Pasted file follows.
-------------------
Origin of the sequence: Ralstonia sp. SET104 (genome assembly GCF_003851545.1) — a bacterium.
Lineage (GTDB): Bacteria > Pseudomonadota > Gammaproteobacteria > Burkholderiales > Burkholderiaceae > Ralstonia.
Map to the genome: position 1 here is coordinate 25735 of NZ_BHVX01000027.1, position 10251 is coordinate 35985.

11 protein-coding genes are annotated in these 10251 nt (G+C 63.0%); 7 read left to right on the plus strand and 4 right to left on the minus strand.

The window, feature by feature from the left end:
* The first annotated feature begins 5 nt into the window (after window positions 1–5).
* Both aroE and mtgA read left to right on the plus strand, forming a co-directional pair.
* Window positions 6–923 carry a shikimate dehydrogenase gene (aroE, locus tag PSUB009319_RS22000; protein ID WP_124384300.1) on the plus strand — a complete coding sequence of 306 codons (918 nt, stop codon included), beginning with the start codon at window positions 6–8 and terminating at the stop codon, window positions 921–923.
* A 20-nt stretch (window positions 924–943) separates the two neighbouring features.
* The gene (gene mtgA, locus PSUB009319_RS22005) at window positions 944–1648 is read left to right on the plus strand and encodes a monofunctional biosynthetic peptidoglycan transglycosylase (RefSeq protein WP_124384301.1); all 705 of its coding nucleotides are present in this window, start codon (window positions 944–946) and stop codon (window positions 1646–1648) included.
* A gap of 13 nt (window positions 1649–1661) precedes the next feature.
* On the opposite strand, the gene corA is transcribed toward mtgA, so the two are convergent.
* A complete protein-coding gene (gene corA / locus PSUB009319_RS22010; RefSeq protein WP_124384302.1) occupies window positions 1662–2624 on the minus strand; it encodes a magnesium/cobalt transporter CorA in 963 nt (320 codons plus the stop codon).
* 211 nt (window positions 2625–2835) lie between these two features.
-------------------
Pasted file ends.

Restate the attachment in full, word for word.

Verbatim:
Origin of the sequence: Ralstonia sp. SET104 (genome assembly GCF_003851545.1) — a bacterium.
Lineage (GTDB): Bacteria > Pseudomonadota > Gammaproteobacteria > Burkholderiales > Burkholderiaceae > Ralstonia.
Map to the genome: position 1 here is coordinate 25735 of NZ_BHVX01000027.1, position 10251 is coordinate 35985.

11 protein-coding genes are annotated in these 10251 nt (G+C 63.0%); 7 read left to right on the plus strand and 4 right to left on the minus strand.

The window, feature by feature from the left end:
* The first annotated feature begins 5 nt into the window (after window positions 1–5).
* Both aroE and mtgA read left to right on the plus strand, forming a co-directional pair.
* Window positions 6–923 carry a shikimate dehydrogenase gene (aroE, locus tag PSUB009319_RS22000; protein ID WP_124384300.1) on the plus strand — a complete coding sequence of 306 codons (918 nt, stop codon included), beginning with the start codon at window positions 6–8 and terminating at the stop codon, window positions 921–923.
* A 20-nt stretch (window positions 924–943) separates the two neighbouring features.
* The gene (gene mtgA, locus PSUB009319_RS22005) at window positions 944–1648 is read left to right on the plus strand and encodes a monofunctional biosynthetic peptidoglycan transglycosylase (RefSeq protein WP_124384301.1); all 705 of its coding nucleotides are present in this window, start codon (window positions 944–946) and stop codon (window positions 1646–1648) included.
* A gap of 13 nt (window positions 1649–1661) precedes the next feature.
* On the opposite strand, the gene corA is transcribed toward mtgA, so the two are convergent.
* A complete protein-coding gene (gene corA / locus PSUB009319_RS22010; RefSeq protein WP_124384302.1) occupies window positions 1662–2624 on the minus strand; it encodes a magnesium/cobalt transporter CorA in 963 nt (320 codons plus the stop codon).
* 211 nt (window positions 2625–2835) lie between these two features.